I am allowing the current through a DC motor to flow through a small resistor and measuring the voltage across it. I need to give this analog Voltage to an ADC of micro-controller to do some signal processing on it. My problem is that the Micro-controller runs on an Isolated supply and the voltage to be sensed is on the non Isolated side. I feel that using an analog isolator is not a good solution. One solution to it is using an External ADC on the nonisolated side and digitally isolating the ADC output, but this ADC cannot take negative voltages when motor runs in other direction. Please help.
While I understand that you are asking about how to use a current-sense resistor to sense current and then transfer the value over an isolation boundary, there are some alternatives to consider before you consider the decision finalized.
(Note that you didn't give any specifications or requirements such as bandwidth, packaging, or current range, so the specific part(s) mentioned may not be suitable, but there is a wide range of parts available that will probably work fine.)
Hall effect current sensors allow isolated sensing of current without the need for any electronics or series resistors on the "hot" side of the circuit. The output can be selected to be suitable for direct connection to your isolated microcontroller. For example, if you had a 3.3V microcontroller, and the current you needed to sense was less than +/- 12.5A, Allegro Microsystems' ACS711 will give you a linear output voltage between 0 and 3.3V, with 0A current centered at 1.65V.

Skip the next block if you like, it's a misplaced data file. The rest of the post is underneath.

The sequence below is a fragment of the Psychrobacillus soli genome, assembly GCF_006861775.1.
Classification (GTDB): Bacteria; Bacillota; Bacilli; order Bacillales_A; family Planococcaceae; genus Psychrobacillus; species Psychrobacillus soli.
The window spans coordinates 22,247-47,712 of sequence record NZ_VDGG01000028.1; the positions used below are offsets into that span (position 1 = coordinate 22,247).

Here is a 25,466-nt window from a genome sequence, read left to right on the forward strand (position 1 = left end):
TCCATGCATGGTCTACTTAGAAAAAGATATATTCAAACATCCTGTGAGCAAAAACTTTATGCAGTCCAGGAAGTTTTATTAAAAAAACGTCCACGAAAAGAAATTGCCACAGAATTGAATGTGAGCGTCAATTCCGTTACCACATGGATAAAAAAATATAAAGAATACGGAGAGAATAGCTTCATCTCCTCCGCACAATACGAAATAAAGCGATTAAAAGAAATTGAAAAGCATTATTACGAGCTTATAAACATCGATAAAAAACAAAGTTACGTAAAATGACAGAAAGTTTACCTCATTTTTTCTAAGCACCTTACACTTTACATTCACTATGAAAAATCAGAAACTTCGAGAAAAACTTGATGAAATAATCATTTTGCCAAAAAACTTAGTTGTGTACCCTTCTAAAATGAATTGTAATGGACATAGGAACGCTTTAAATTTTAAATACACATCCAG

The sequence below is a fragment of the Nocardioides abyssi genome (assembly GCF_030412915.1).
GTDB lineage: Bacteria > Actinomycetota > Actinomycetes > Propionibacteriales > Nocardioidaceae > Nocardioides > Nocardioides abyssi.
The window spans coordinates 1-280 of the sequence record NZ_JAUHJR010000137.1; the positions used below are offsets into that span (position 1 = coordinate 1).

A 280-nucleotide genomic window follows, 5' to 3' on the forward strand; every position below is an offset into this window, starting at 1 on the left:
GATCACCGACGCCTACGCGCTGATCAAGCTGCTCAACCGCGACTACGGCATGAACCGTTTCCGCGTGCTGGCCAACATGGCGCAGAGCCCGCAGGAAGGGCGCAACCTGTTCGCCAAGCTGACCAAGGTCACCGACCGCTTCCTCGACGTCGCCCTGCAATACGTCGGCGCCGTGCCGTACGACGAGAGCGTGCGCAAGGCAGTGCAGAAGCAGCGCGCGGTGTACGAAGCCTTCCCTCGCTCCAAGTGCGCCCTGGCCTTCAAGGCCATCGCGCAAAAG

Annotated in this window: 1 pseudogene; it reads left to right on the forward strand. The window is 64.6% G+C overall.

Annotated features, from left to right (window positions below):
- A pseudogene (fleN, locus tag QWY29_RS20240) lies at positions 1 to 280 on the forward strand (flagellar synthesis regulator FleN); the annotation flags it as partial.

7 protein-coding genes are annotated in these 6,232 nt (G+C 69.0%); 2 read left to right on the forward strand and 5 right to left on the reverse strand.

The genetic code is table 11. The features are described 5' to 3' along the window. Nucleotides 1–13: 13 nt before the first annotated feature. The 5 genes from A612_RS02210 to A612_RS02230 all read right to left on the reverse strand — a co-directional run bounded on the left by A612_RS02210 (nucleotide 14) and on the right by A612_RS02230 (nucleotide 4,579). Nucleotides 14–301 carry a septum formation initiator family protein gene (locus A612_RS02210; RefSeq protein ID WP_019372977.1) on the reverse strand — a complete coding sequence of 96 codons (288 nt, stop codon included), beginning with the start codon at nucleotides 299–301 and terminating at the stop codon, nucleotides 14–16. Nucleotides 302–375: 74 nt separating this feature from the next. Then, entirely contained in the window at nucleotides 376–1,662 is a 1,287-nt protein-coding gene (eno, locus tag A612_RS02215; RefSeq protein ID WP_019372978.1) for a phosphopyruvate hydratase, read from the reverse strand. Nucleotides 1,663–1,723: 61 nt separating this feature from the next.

To use this with your microcontroller, connect VIout to an ADC pin.
Of course, they make these sensors with different current sensitivities, capabilities, and packages. Digikey is your friend.
We'd like to help, but my answer is about an analog isolator. What's wrong with them? They're made for this.
The IL300 may be useful:
The IL300 has an excellent 0.01% servo linearity. If you want to power U1 from the motor's power supply, make sure it's properly decoupled.
(Vcc and ground left and right of the optocoupler are obviously different.)
(1) Any uC with an ADC of suitable performance. Read value. Send digital data via an optocoupler.
(2) You can buy "linear" opotocouplers that allow replicating a linear voltage across an isolation boundary
For $US2.85 you can get the LOC110 fron IXYS They claim:
The device contains 1 x LED and 2 x matched photodiodes. The pair of photodiodes are used to produce a "servo" such that the two photo diode currents are matched and the input voltage can then be deduced.
In each case, I_PD1 = I_PD2 and follow circuit from there.
As device is current driven via a series resistor and "thinks" in mA terms you will almost certainly have to amplify your motor sense_resistor voltage somewhat. Unlikely to be a problem in the overall order of things.
I faced the very same problem in 1978 for a 48V @ 1A DC motor with remote control and Current feedback over a custom telemetry design. ( now called SCADA) I had designed a 1MBps telemetry link and needed an analog current monitor about a 300m away using the digital telemetry channel from a Reactor power Bldg to the Control Bldg.
My Design Choice:
Instead of ADC , I used tach concept like car...
Now maybe your design to use a similar Tach circuit with Opto-Couplers instead of a telemetry on coax. Tach designs can be made simple for not depends on accuracy.